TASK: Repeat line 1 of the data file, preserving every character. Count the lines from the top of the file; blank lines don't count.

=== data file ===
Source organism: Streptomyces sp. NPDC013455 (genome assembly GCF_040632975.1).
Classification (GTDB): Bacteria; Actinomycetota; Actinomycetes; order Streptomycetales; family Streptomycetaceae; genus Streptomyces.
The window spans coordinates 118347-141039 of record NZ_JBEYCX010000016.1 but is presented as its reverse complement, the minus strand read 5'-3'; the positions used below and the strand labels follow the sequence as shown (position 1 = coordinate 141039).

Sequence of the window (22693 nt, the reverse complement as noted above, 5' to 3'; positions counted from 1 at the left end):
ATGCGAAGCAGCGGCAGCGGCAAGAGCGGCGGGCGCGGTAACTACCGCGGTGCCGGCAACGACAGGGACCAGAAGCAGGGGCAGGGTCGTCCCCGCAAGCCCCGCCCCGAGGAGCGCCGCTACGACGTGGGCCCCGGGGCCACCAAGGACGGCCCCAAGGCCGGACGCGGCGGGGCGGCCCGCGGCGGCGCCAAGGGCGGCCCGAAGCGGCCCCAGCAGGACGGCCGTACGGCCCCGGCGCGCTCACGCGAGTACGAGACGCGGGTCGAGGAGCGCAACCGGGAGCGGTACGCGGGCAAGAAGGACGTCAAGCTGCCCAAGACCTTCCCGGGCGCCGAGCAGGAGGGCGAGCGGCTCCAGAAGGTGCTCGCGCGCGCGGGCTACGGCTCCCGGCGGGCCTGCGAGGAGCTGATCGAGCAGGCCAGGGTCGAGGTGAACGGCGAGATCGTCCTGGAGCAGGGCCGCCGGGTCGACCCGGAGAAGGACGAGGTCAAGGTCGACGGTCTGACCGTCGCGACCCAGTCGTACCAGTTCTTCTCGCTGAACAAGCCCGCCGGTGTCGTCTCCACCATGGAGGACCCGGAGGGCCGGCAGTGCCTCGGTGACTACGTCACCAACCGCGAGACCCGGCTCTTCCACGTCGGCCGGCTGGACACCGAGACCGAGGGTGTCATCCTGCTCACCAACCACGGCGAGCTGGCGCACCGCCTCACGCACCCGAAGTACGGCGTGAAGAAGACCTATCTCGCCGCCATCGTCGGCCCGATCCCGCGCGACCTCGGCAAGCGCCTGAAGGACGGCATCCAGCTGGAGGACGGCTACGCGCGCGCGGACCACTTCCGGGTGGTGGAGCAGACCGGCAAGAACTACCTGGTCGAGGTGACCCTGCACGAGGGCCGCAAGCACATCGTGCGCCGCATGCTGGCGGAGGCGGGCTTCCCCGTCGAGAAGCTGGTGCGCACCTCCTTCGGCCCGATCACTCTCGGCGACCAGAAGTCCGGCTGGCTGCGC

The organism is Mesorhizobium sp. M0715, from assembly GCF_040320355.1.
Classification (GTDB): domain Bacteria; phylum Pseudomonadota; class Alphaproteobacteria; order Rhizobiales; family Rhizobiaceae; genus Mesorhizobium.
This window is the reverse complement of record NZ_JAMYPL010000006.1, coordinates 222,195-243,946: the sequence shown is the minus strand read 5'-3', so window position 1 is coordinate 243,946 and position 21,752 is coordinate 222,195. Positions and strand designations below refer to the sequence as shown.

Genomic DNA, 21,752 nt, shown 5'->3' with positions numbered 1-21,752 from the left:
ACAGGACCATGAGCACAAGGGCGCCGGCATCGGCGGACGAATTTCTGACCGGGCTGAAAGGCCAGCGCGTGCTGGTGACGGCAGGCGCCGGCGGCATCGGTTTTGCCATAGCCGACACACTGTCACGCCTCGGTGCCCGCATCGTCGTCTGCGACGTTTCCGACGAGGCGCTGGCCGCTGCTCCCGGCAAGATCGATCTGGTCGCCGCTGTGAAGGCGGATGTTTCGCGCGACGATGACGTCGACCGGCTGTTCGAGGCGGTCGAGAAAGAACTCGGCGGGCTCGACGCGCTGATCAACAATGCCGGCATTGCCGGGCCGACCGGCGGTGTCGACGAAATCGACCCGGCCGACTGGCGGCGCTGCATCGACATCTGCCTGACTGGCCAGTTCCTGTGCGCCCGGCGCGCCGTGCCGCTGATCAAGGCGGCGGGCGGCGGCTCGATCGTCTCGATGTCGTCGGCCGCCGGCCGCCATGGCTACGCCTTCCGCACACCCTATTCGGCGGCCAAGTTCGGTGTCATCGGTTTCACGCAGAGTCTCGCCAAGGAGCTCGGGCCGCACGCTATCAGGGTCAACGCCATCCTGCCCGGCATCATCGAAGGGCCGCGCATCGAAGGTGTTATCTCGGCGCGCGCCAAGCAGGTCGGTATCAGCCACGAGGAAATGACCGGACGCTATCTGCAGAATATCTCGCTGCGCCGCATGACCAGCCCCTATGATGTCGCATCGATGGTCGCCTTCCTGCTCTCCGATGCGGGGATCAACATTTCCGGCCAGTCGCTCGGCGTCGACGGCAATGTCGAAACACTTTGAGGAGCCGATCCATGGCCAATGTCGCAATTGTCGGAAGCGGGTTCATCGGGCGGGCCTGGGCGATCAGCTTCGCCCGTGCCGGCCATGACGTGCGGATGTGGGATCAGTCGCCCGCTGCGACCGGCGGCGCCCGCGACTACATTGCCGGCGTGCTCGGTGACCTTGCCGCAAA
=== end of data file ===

Source organism: Streptomyces sp. NPDC013455 (genome assembly GCF_040632975.1).